linux-unix

recent posts related to linux and unix

Customizing Ubuntu with themes alvin January 12, 2017 - 10:31am

This image is from an article about Ubuntu named, How to make your desktop look like my desktop. makeuseof.com has another article on customizing the Ubuntu UI with themes.

The best Linux laptops of 2016 alvin January 11, 2017 - 7:09pm

This is a nice article on the best Linux laptops of 2016, including what to look out for in graphics chips and other hardware issues. As I become more disgruntled with Apple and the direction of Macs and MacOS, I thought I’d start looking for a Linux laptop.

A Unix find and move command (find in subdirectories) alvin September 11, 2016 - 3:52pm

This is a dangerous Unix command, but if you want to move a bunch of files from their subdirectories into your current directory, this find and mv command works:

find . -type f -exec mv {} . \;

That command finds all files beneath the current directory, and moves them into the current directory. I just moved a bunch of files from their (iTunes) subdirectories into my current working directory, and that find and move command did the trick. (But again, it’s a dangerous command, be careful out there.)

How to use ‘awk’ to print columns from a text file (in any order) alvin August 29, 2016 - 11:14pm

Printing columns of information from Unix text files is easy, especially using commands like awk, perl, and more recently, ruby. This short tutorial shows my old-school awk way of doing this.

awk column printing examples

Suppose you have a file named foo with contents like this:

1 2 3
a b c

You can easily use awk to print columns of information from this file. Here are a few examples that show how to print the data columns from the file:

Nginx configuration: How to drop the query string on a rewrite alvin July 31, 2016 - 12:58pm

As a quick note, if you need to drop the query string when configuring an Nginx rewrite request, this syntax works:

rewrite ^/foo/bar.*$  /bar?  permanent;

The key is to use the ? character at the end of the URL/URI you are redirecting users to. That drops the query string, so the user will be redirected to the exact /bar URI.

For more information, see the Nginx rewrite module page.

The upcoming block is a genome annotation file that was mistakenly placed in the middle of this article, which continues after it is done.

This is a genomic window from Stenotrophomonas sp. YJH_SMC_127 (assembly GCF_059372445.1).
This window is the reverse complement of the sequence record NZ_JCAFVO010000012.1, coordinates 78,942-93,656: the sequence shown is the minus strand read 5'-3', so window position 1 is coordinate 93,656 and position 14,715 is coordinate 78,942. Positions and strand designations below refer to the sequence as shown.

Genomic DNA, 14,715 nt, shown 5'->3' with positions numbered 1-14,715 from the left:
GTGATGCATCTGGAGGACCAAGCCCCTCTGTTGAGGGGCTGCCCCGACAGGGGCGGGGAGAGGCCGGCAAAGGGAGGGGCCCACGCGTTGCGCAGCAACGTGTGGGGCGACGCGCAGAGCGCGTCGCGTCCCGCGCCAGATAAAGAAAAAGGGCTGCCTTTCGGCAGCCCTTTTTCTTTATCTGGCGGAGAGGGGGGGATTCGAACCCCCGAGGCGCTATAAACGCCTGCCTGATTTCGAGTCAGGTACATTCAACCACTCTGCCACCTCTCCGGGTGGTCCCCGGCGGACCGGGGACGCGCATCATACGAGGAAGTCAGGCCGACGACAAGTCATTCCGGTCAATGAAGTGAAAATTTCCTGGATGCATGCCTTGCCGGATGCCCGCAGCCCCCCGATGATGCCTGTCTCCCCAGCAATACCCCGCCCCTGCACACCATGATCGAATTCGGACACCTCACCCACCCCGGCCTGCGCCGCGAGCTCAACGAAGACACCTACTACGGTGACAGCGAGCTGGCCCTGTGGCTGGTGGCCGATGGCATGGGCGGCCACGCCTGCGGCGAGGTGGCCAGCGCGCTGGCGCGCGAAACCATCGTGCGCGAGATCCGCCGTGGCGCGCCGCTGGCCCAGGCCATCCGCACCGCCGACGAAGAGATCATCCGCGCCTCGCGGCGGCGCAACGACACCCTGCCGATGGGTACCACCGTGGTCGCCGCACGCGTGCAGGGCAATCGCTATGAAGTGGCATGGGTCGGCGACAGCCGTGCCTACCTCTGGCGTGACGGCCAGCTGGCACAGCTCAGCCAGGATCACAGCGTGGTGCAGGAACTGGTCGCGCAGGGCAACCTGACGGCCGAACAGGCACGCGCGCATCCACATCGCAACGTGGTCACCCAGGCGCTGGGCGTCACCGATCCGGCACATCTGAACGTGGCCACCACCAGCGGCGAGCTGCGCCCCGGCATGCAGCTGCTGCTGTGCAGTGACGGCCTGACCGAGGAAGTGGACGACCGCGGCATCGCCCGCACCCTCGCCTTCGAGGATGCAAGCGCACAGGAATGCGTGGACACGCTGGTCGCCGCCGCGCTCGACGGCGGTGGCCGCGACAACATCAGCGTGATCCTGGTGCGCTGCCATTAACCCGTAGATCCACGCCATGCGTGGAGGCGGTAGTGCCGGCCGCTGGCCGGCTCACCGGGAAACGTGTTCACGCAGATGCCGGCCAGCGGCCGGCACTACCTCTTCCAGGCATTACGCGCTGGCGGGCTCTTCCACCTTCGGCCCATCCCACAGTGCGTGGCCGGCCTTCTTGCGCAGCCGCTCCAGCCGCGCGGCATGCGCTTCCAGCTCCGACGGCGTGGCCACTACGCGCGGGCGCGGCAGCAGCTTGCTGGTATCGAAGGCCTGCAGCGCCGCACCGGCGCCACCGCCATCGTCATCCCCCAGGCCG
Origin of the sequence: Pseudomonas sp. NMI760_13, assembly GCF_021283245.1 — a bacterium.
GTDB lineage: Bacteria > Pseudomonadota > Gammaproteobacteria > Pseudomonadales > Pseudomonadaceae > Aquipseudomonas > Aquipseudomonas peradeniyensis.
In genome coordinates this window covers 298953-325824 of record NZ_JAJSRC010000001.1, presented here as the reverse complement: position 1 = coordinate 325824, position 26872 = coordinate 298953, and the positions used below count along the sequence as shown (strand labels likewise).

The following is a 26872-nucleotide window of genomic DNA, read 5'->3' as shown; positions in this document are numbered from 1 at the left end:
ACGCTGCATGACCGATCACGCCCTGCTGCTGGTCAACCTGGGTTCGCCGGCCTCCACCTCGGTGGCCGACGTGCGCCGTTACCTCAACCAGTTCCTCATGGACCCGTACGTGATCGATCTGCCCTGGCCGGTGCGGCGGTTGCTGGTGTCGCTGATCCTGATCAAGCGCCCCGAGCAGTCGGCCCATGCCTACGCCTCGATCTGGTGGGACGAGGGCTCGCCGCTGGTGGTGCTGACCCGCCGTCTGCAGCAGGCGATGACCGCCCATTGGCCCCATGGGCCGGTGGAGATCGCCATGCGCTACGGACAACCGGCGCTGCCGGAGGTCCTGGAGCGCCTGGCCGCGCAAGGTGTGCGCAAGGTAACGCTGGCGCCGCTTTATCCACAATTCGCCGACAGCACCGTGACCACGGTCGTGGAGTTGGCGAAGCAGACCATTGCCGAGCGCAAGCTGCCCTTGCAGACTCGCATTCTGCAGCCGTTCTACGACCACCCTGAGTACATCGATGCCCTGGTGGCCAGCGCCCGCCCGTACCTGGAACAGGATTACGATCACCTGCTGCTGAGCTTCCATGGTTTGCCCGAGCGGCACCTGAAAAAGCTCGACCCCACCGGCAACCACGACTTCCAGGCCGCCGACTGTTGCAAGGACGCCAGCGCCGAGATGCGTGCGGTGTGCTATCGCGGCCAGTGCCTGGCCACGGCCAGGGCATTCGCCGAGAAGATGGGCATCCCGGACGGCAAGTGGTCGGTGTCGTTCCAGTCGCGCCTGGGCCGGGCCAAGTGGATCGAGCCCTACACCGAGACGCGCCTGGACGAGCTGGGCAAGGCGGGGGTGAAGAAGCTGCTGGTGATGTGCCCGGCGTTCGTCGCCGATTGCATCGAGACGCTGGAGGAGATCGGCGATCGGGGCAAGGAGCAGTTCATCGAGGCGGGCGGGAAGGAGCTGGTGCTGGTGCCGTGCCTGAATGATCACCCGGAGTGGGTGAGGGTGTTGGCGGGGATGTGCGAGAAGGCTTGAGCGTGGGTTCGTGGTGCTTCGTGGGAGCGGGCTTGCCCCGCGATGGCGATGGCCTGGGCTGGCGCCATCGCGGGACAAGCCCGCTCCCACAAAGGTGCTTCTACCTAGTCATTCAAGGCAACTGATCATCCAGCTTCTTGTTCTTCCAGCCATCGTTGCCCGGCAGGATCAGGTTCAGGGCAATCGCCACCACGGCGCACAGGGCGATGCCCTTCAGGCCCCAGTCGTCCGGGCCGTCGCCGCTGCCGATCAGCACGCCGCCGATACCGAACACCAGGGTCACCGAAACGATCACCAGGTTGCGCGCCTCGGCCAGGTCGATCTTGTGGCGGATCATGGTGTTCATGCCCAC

What is the Unix/Linux “bit bucket”? alvin July 21, 2016 - 10:44am

Unix/Linux FAQ: What is the “bit bucket”?

The bit bucket is a way of referring /dev/null. Sending output to the /dev/null device file is like sending output directly to the trash. That’s why you see code like this a lot of times:

aCommand 2> /dev/null

That’s a way of saying, “Run the command aCommand and send it’s error output to the bit bucket.” In use like this, “error output” refers to STDERR, and redirecting STDERR to the bit bucket is the same as throwing it into the trash (or throwing it into a black hole, if you prefer).

Another way you can demonstrate this is by sending STDOUT to the bit bucket. In this next example, I send the output from the ls command to the bit bucket:

ls -l > /dev/null

If you run that command, you won’t see any output because the standard output — STDOUT — is redirected to /dev/null. There’s no practical reason for doing this in the real world; I just wanted to demonstrate that you can redirect both STDOUT and STDERR to the bit bucket, if you ever need to.

For more information, here’s a short tutorial on How to redirect Unix STDOUT and STDERR to the same location.

How to use the Linux sed command to delete a range of lines

In a previous blog post I demonstrated how to use sed to insert text before or after a line in many files, and in this example I'd like to demonstrate how to delete a range of lines using sed.

sed delete - How to delete a range of lines using sed

The problem I had today was that I just re-generated 99 HTML files for my Introduction to Unix/Linux tutorial using Latex2HTML, and it generates a bunch of "junk" in my HTML files that looks like this:

Sorting ‘ls’ command output by filesize alvin July 17, 2016 - 1:01pm

I just noticed that some of the MySQL files on this website had grown very large, so I wanted to be able to list all of the files in the MySQL data directory and sort them by filesize, with the largest files shown at the end of the listing. This ls command did the trick, resulting in the output shown in the image:

ls -Slhr

The -S option is the key, telling the ls command to sort the file listing by size. The -h option tells ls to make the output human readable, and -r tells it to reverse the output, so in this case the largest files are shown at the end of the output.

vim: How to go to the last position when reopening a file alvin July 4, 2016 - 5:54pm

vim tip: If you reopen a file with vim and want to go to your last position in that file, type '"

(That’s an apostrophe followed by a double-quote.)